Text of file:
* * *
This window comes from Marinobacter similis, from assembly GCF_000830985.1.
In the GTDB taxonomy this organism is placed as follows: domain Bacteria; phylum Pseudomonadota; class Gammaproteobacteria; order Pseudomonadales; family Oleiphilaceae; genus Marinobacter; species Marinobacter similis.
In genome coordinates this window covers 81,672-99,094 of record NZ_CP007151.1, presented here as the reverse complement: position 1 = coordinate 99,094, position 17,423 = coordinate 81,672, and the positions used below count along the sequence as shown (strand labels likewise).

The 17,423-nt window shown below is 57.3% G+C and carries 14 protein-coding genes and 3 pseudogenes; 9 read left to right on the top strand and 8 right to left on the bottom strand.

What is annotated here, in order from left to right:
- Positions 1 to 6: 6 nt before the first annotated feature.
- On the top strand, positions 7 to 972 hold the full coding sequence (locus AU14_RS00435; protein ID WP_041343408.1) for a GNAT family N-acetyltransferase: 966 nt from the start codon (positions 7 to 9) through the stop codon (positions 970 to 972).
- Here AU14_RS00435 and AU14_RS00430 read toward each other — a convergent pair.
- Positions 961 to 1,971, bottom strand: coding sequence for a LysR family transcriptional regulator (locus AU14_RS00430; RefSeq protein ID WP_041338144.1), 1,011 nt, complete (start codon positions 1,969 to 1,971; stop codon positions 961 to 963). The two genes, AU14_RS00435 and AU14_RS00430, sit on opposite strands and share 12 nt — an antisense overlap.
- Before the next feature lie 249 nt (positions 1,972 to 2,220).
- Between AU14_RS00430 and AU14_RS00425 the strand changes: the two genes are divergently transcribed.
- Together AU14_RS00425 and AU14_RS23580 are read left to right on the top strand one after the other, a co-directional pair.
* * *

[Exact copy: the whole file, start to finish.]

This window comes from Marinobacter similis, from assembly GCF_000830985.1.
In the GTDB taxonomy this organism is placed as follows: domain Bacteria; phylum Pseudomonadota; class Gammaproteobacteria; order Pseudomonadales; family Oleiphilaceae; genus Marinobacter; species Marinobacter similis.
In genome coordinates this window covers 81,672-99,094 of record NZ_CP007151.1, presented here as the reverse complement: position 1 = coordinate 99,094, position 17,423 = coordinate 81,672, and the positions used below count along the sequence as shown (strand labels likewise).

The 17,423-nt window shown below is 57.3% G+C and carries 14 protein-coding genes and 3 pseudogenes; 9 read left to right on the top strand and 8 right to left on the bottom strand.

What is annotated here, in order from left to right:
- Positions 1 to 6: 6 nt before the first annotated feature.
- On the top strand, positions 7 to 972 hold the full coding sequence (locus AU14_RS00435; protein ID WP_041343408.1) for a GNAT family N-acetyltransferase: 966 nt from the start codon (positions 7 to 9) through the stop codon (positions 970 to 972).
- Here AU14_RS00435 and AU14_RS00430 read toward each other — a convergent pair.
- Positions 961 to 1,971, bottom strand: coding sequence for a LysR family transcriptional regulator (locus AU14_RS00430; RefSeq protein ID WP_041338144.1), 1,011 nt, complete (start codon positions 1,969 to 1,971; stop codon positions 961 to 963). The two genes, AU14_RS00435 and AU14_RS00430, sit on opposite strands and share 12 nt — an antisense overlap.
- Before the next feature lie 249 nt (positions 1,972 to 2,220).
- Between AU14_RS00430 and AU14_RS00425 the strand changes: the two genes are divergently transcribed.
- Together AU14_RS00425 and AU14_RS23580 are read left to right on the top strand one after the other, a co-directional pair.